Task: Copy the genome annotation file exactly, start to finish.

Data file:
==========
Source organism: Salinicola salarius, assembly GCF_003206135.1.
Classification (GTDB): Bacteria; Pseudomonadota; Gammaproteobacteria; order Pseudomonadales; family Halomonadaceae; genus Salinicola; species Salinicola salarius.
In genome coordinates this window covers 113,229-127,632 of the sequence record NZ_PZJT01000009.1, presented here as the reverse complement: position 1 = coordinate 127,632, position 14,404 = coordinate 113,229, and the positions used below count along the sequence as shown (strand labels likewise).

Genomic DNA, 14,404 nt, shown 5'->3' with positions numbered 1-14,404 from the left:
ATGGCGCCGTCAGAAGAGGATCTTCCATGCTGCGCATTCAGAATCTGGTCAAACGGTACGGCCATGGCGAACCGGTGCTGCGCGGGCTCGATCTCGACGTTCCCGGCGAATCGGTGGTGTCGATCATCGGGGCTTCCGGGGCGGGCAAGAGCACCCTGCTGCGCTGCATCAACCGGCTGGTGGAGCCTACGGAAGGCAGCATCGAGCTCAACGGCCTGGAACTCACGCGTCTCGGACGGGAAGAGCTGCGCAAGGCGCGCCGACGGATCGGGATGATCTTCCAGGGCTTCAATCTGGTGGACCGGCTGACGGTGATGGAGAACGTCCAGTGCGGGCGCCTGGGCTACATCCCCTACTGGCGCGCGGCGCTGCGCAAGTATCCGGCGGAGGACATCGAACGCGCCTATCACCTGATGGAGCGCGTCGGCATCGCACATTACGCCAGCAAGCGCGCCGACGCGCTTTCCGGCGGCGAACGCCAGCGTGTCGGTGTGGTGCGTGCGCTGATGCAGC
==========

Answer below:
Source organism: Salinicola salarius, assembly GCF_003206135.1.
Classification (GTDB): Bacteria; Pseudomonadota; Gammaproteobacteria; order Pseudomonadales; family Halomonadaceae; genus Salinicola; species Salinicola salarius.
In genome coordinates this window covers 113,229-127,632 of the sequence record NZ_PZJT01000009.1, presented here as the reverse complement: position 1 = coordinate 127,632, position 14,404 = coordinate 113,229, and the positions used below count along the sequence as shown (strand labels likewise).

Genomic DNA, 14,404 nt, shown 5'->3' with positions numbered 1-14,404 from the left:
ATGGCGCCGTCAGAAGAGGATCTTCCATGCTGCGCATTCAGAATCTGGTCAAACGGTACGGCCATGGCGAACCGGTGCTGCGCGGGCTCGATCTCGACGTTCCCGGCGAATCGGTGGTGTCGATCATCGGGGCTTCCGGGGCGGGCAAGAGCACCCTGCTGCGCTGCATCAACCGGCTGGTGGAGCCTACGGAAGGCAGCATCGAGCTCAACGGCCTGGAACTCACGCGTCTCGGACGGGAAGAGCTGCGCAAGGCGCGCCGACGGATCGGGATGATCTTCCAGGGCTTCAATCTGGTGGACCGGCTGACGGTGATGGAGAACGTCCAGTGCGGGCGCCTGGGCTACATCCCCTACTGGCGCGCGGCGCTGCGCAAGTATCCGGCGGAGGACATCGAACGCGCCTATCACCTGATGGAGCGCGTCGGCATCGCACATTACGCCAGCAAGCGCGCCGACGCGCTTTCCGGCGGCGAACGCCAGCGTGTCGGTGTGGTGCGTGCGCTGATGCAGC